The government’s development of the royal commission terms of reference takes an unprecedented approach. But will it be an Abbott government doing most of the work on it?
The government’s discussion paper on the terms of reference for the royal commission into institutional child s-x abuse carefully picks its way through a number of difficult issues, all without offering a settled view. It is, after all, a discussion paper.
One commissioner or more? Probably more, it suggests. That’s about as definite as it gets. It proposes several possible mechanisms for establishing information-sharing and appropriate powers vis-à-vis the states. It flags the commission will take years, but suggests a timeline (extendable on the recommendation of the commissioners) for interim reports and recommendations. It suggests the commission might want to make sure that its processes don’t clash with current or looming criminal prosecutions. It should look at previous work, particularly if it means people don’t have to recount their abuse again.
There’s been some criticism about the short timetable for responses, but the paper explicitly says the government might continue to consider submissions made after next Monday’s deadline. The government is somewhat of a victim of the calendar here: the end of the year is looming and it wants the commission up and running by early next year. But consultation on the terms of reference for a royal commission is unprecedented; in initiating a parliamentary inquiry into national security proposals before legislation is developed, and consulting on TORs for a major royal commission, Attorney-General Nicola Roxon has hopefully established a precedent for greater public input into significant government processes normally kept in-house.
There are those who insist on seeing the commission as a sectarian exercise in political cynicism by the government. In a remarkable rant on the weekend, Paul Kelly attacked the commission — before the TORs were even released — as “a multi-jurisdictional, multi-institutional, state-church, high-cost shambles”, a decision that was “pure politics”, reflecting the “dismal, populist and doomed” state of Australian governance.
Kelly even made the remarkable accusation, with no substantiation, that Labor itself had presided over child s-x abuse. “Will Labor exclude its own institutions?” he demanded. Kelly evidently felt let down — by the embarrassing George Pell, by Tony Abbott, who by implication had taken fright at his religion being referred to in the press, and, well, by all of us. After all, this was about “the quest for popular approval”.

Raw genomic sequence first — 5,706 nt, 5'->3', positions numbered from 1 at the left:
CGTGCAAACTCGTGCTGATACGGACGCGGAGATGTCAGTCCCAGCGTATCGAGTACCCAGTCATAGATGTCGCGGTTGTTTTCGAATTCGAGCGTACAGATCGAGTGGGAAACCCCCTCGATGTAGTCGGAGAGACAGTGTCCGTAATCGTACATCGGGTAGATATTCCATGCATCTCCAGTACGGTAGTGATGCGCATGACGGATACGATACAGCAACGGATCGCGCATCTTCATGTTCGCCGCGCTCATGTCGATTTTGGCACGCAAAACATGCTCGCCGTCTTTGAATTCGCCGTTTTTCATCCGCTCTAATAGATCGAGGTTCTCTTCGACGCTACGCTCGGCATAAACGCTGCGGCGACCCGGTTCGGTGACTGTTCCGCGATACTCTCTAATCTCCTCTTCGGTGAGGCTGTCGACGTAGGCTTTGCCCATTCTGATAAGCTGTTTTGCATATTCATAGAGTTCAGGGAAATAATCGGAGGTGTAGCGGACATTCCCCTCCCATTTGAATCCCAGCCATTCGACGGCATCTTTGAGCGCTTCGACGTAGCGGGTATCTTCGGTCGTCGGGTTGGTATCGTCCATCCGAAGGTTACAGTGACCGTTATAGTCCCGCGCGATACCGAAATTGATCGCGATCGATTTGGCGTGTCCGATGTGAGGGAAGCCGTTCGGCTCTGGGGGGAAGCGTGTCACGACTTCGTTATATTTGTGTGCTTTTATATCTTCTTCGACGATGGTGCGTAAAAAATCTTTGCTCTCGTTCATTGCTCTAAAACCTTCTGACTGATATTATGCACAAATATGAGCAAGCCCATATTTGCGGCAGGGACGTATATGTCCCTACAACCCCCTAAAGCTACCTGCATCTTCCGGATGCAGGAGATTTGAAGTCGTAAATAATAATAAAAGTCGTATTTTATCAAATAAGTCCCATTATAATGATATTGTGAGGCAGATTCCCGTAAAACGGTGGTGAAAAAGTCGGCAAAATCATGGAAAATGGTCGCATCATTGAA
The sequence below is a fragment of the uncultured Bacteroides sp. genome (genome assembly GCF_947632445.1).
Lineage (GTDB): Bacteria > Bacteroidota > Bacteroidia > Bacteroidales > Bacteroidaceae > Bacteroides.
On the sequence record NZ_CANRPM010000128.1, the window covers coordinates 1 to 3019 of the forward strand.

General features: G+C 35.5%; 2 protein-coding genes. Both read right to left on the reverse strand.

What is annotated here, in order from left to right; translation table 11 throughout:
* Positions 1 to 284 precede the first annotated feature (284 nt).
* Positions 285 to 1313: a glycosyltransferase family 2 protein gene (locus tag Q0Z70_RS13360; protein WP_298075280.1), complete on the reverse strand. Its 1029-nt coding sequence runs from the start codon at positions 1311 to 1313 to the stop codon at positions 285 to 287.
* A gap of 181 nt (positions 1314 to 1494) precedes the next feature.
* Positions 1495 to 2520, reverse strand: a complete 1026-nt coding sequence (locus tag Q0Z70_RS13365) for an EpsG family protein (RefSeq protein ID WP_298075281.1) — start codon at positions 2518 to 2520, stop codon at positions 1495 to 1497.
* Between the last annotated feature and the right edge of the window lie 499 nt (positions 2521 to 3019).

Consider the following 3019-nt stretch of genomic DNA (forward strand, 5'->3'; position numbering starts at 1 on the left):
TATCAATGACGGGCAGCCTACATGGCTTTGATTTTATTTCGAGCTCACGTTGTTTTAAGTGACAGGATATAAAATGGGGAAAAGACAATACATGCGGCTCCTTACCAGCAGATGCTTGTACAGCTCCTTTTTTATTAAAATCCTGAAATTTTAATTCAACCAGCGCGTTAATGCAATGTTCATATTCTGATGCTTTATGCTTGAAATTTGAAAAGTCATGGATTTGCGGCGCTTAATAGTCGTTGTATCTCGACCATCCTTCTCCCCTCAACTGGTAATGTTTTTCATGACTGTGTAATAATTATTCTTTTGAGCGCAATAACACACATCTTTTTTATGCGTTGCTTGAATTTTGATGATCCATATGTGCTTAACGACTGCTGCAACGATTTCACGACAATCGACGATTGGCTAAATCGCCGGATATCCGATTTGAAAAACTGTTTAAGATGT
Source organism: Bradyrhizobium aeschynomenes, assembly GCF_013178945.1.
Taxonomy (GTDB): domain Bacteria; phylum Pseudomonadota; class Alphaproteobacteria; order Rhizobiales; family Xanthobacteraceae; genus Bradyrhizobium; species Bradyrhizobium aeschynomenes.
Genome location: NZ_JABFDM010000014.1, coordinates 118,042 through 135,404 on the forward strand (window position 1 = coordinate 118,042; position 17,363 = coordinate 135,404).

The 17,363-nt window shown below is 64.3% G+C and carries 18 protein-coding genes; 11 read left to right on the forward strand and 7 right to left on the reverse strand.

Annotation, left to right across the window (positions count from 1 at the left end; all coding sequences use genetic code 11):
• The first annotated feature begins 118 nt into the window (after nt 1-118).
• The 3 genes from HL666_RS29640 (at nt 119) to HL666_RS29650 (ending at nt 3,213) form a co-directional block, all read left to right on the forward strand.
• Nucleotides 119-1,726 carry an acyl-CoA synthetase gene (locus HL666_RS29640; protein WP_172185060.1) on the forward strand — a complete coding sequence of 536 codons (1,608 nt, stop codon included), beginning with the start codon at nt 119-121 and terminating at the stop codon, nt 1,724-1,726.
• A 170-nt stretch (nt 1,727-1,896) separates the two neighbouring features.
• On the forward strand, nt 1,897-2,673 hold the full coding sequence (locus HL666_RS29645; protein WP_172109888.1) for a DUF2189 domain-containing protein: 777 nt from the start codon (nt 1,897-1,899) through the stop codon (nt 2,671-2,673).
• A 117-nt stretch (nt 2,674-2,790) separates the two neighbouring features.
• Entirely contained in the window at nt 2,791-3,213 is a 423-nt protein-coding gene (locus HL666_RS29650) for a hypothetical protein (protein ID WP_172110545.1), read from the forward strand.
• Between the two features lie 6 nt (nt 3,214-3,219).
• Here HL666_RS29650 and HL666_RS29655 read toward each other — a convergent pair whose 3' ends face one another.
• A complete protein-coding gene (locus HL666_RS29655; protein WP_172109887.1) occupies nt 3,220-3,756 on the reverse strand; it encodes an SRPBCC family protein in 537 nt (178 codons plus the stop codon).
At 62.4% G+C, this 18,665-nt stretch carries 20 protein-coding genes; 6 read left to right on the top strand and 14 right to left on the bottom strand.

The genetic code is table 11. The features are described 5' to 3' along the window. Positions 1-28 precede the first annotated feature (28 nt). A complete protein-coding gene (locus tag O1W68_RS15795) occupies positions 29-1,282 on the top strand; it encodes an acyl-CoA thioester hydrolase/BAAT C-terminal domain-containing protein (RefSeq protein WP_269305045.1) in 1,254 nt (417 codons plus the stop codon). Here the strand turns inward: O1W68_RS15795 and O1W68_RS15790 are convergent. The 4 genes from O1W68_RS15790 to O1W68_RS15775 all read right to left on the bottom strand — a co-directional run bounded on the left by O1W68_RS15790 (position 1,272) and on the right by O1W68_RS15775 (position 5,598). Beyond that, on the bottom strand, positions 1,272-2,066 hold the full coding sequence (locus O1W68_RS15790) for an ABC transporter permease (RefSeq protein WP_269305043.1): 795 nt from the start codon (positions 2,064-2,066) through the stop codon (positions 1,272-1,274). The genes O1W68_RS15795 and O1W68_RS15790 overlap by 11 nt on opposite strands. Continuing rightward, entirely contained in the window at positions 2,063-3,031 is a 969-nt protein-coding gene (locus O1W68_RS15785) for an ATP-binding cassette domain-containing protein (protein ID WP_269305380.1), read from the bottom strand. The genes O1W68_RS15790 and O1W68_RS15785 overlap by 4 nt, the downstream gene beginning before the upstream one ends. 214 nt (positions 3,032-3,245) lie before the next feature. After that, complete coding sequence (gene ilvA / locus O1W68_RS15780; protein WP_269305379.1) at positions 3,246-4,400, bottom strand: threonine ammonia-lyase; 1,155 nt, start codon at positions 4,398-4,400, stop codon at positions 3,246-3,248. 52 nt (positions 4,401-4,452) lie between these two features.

Various other diatribes against the royal commission had also oozed from the same outlet, including from Gary Johns, who seems on an ideological trajectory that will see him in Martian orbit by 2015.
The penny has clearly dropped in some outlets that chances are this will be Abbott’s royal commission. If, as seems likely, he leads the Coalition into the 2013 election, and if, as seems likely, they defeat Labor, the bulk of this commission will be conducted on the watch of a political leader defined, unfairly or not, by his ardent Catholicism, that at least the first term of his period in office (assuming he doesn’t call a blood oath carbon price double dissolution election and promptly loses — maybe that’s your way back to power, Kevin) will be marked by what is likely to be a sickening series of revelations about s-x abuse in institutional care, within the Catholic Church and without.
But criticism of the royal commission may spring from motivations more personal than ideological. If the Catholic Church can be humbled, and humiliated in this way, what hope is there for any older white male conservative institution?
This year has been a litany of humbling moments for such figures. Barack Obama turning out women and minority voters to defeat Mitt Romney (with the old white alpha male, Clint Eastwood, yelling at an empty chair). Rupert Murdoch’s increasing senescence on display. (Anti-semitism, Rupert? How very 20th century). Alan Jones publicly mocked and forced to apologise. Abbott forced to defend himself against remorseless accusations of misogyny. Older male public figures forced to apologise for s-xist comments that once would have passed without note. And the ultimate old white male institution, the Catholic Church, which for centuries has rejected scrutiny and asserted its complete authority in defiance of the state, forced to open itself up to a royal commission.
Whatever glee that list might bring progressives, it’s important to understand that this is something systemic, not just a series of coincidences, a belated shifting of political focus onto issues other than those on which traditional authority figures — powerful white males — have relied for so long.
Political discourses never shift permanently and there’s always a battle over meaning — recall the pile-in on the press gallery for concentrating on the Slipperesque context of Gillard’s misogyny speech, not the speech itself — but the ground has shifted on what is considered important in politics. And those disadvantaged by the shift won’t go quietly.